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Jimmie Rodgers – The Singing Brakeman.

His 50 Greatest Hits

LIVING ERA CD AJS2011 [2 CDs 76.09 + 75.33]


1. Brakeman's Blues (Yodeling The Blues Away)
2. Soldier's Sweetheart
3. Sleep Baby Sleep
4. Ben Dewerry's Final Run
5. Blue Yodel No 1 (T For Texas)
6. Sailor's Plea
7. In The Jailhouse Now
8. Blue Yodel No 2 (My Lovin' Gal Lucille)
9. Blue Yodel No 3 (Evening Sun Yodel)
10. My Old Pal
11. My Little Old Home Down In New Orleans
12. My Little Lady
13. Never No Mo' Blues
14. Blue Yodel No 4 (California Blues)
15. Waiting For A Train
16. Any Old A Train
17. Blue Yodel No 5
18. Tuck Away My Lonesome Blues
19. Train Whistle Blues
20. Jimmie's Texas Blues
21. Frankie And Johnny
22. Blue Yodel No 6
23. Yodeling Cowboy
24. My Rough And Rowdy Ways
25. Hobo Bill's Last Ride
Disc: 2
1. Mississippi River Blues
2. Blue Yodel No 7 (Anniversary Blue Yodel)
3. Blue Yodel No 11
4. Pistol Packin' Papa
5. Those Gambler's Blues
6. Blue Yodel No 8 (Mule Skinner Blues)
7. Blue Yodel No 9 (Standing On The Corner)
8. TB Blues
9. Travellin' Blues
10. Jimmie The Kid
11. Wonderful City
12. Let Me Be Your Sidetrack
13. When The Cactus Is In Bloom (Round Up Time Out West)
14. Looking For A New Mama
15. My Good Gal's Gone
16. Roll Along Kentucky Moon
17. Blue Yodel No 10 (Ground Hog Rootin' In My Back Yard)
18. No Hard Times
19. Peach Pickin' Time In Georgia
20. Gambling Bar Room Blues
21. Blue Yodel No 12 (Barefoot Blues)
22. Blue Yodel No 13 (Women Made A Fool Out Of Me)
23. Mississippi Delta Blues
24. Somewhere Down Below The Mason Dixie Line
25. Years Ago (Fifteen Years Ago Today)
Jimmie Rodgers (vocal and guitar) with various accompaniments
Recorded 1927-33

I’ve not been scrupulous in fine tooth combing Rodgers’s discography but we have here getting on for half of his commercially released recordings; fifty sides out of one hundred plus that he bequeathed to posterity. The number seems surprisingly small in view of his eminence in the Country world but then TB did for Rodgers at thirty-six in 1933. And he’d only been recording for a scant six years.

It was a bit of a jolt to see that the sleeve note writer was Digby Fairweather, the British cornet player. But then Rodgers has always had a place in jazz lovers’s hearts. He was certainly versed in the blues, elements of which he picked up during his itinerant days, and he sang adaptations of things like St James Infirmary but it was his unlikely 1930 Los Angeles meeting with Louis Armstrong that has endeared him to jazzers – their Blue Yodel No.9 (Standing On The Corner) features Armstrong’s blues-drenched obbligato and his wife Lil’s more genteel parlour piano.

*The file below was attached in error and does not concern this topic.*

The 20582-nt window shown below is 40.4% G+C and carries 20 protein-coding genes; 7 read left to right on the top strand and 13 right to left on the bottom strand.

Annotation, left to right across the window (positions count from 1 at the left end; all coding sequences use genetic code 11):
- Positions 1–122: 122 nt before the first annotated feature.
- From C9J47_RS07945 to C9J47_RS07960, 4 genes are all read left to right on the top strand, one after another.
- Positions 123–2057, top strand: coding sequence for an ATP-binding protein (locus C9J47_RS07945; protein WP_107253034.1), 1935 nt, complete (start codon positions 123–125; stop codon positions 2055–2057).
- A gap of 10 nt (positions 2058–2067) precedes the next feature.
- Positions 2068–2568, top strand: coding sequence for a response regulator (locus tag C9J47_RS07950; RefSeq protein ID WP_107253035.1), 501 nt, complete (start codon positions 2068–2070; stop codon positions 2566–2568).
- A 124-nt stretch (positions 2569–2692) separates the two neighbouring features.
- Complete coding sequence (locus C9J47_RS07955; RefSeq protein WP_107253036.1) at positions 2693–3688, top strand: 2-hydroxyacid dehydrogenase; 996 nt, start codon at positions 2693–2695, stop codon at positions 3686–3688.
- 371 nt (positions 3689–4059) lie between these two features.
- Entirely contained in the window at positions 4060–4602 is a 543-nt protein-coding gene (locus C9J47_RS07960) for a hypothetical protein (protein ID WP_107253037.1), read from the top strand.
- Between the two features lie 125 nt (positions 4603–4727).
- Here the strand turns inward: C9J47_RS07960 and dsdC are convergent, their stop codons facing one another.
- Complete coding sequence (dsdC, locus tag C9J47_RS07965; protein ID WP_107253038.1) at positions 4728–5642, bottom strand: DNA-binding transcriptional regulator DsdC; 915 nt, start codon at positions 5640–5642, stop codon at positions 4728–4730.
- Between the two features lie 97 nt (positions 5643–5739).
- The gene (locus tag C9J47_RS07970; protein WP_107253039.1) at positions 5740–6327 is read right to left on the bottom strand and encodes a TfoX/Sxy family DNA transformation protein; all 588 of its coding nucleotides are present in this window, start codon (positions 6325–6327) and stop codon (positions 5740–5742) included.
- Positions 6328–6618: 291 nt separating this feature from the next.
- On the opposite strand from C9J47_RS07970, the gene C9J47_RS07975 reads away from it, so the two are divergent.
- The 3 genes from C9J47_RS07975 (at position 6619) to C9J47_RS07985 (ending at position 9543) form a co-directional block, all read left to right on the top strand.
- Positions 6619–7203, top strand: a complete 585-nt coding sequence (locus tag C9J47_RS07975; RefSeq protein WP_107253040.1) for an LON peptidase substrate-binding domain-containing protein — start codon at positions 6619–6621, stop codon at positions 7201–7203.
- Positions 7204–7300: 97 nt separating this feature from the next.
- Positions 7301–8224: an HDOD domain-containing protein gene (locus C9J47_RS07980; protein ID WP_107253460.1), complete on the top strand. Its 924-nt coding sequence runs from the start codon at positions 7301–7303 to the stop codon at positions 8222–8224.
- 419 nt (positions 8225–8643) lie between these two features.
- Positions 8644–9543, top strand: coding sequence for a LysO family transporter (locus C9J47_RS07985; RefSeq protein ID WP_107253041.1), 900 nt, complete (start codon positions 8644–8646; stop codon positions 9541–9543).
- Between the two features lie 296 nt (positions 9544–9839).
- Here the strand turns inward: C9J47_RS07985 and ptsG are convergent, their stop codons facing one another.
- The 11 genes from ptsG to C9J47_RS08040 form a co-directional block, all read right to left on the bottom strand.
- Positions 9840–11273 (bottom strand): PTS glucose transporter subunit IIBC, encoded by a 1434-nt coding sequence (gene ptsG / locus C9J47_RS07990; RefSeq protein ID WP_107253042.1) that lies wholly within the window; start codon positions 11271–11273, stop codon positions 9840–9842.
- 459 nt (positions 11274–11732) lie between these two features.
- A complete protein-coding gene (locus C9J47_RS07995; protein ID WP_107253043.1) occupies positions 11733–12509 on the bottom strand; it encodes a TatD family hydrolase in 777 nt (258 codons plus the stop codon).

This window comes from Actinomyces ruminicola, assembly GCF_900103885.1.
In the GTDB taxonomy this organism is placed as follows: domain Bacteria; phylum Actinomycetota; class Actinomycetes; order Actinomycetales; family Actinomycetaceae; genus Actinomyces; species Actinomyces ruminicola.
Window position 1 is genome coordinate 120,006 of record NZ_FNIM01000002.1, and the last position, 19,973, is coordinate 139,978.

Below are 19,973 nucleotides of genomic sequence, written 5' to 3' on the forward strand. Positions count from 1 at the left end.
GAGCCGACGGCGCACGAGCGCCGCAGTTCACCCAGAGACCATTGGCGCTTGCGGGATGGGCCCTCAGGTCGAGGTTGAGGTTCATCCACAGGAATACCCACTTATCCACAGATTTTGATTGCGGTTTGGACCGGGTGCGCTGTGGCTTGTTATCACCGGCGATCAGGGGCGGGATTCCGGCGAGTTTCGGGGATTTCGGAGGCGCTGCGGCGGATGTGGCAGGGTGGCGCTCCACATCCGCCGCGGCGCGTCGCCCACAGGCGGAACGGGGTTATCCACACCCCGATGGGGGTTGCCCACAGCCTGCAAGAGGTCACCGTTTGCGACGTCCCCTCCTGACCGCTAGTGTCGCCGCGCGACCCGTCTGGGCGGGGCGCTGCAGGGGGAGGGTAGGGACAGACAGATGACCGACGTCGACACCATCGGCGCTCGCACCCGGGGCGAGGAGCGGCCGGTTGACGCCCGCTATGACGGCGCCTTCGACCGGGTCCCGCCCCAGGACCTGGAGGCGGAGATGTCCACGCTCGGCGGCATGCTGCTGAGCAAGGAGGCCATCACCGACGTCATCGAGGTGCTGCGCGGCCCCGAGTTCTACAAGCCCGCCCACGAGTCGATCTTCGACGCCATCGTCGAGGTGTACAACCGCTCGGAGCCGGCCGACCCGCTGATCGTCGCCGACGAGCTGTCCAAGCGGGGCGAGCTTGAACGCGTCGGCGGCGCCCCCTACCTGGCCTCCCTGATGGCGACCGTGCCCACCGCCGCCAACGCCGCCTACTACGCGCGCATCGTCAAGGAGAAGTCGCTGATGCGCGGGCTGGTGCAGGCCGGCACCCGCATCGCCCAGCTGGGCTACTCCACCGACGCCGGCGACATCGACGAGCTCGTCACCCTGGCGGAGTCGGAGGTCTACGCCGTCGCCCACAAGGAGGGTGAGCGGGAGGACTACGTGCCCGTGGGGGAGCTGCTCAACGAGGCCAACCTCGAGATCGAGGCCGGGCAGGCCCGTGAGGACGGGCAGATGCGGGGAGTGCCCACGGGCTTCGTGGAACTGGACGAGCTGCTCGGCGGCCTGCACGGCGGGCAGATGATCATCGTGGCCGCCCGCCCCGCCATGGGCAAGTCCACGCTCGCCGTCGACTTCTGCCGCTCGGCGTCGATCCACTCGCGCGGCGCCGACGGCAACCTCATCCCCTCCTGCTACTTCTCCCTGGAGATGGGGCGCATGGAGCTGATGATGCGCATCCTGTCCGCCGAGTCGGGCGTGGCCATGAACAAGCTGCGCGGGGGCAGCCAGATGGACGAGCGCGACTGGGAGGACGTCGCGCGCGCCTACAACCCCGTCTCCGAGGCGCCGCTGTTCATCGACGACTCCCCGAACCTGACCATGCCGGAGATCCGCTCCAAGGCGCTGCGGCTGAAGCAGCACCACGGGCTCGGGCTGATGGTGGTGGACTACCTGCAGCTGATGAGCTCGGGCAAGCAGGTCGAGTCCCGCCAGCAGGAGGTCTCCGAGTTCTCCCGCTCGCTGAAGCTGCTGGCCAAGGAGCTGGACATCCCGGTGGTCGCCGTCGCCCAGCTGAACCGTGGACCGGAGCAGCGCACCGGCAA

Ballads, songs of the War and lost loved ones, sentimental songs about hearth and home, kith and kin, these were some of the staples of Rodgers repertoire. But there were also hobo ballads, and useful elaborations on such familiar titles as Casey Jones – which is what Ben Dewerry's Final Run is. There are lyrics that you will have heard elsewhere – either because they were already part of the current of popular song or because you’ll have heard Jack Teagarden or Jelly Roll Morton sing them (try Blue Yodel No 1 (T For Texas) – very appropriate for the Texan Teagarden. Plenty of muddy water and Mississippi wine.

It’s true that the rhythmic patterns are rather repetitious, and that the characteristic Rodgers yodelling is so omnipresent as to become stifling, but these were his stylistic prints. He absorbed lines from the St Louis Blues in Blue Yodel No 3 (Evening Sun Yodel) Both Those Gambler's Blues and Gambling Bar Room Blues are in reality St James Infirmary. In fact for one of the founding fathers of Country music it’s remarkable just how many Blues he sang, albeit his was a very different kind to the Classic or Country Blues. Something of his affiliations can be sensed in the band accompaniment, essentially a jazz group line up, on a couple of tracks.

His greatest numbers are here, all the Blue Yodels (not to be sampled in one sitting), Waiting For A Train (unforgettably done), and the maudlin poetics of Hobo Bill's Last Ride.

Other than that Fairweather’s notes are concise and well written, as one would expect of a librarian-scholar-cornetist, and sound quality is good. This is a fine selection and my only complaint is that I wish that Living Era hadn’t given any more publicity to Joel Whitburn’s ridiculous "Chart positions" propounded in his book Pop Memories 1890-1954. That’s one labour of love too crazy to take seriously. There were no charts and it’s foolish in the extreme to extrapolate that you can invent them.

That out of the way, this series has been producing the goods recently and this is no exception.

Jonathan Woolf

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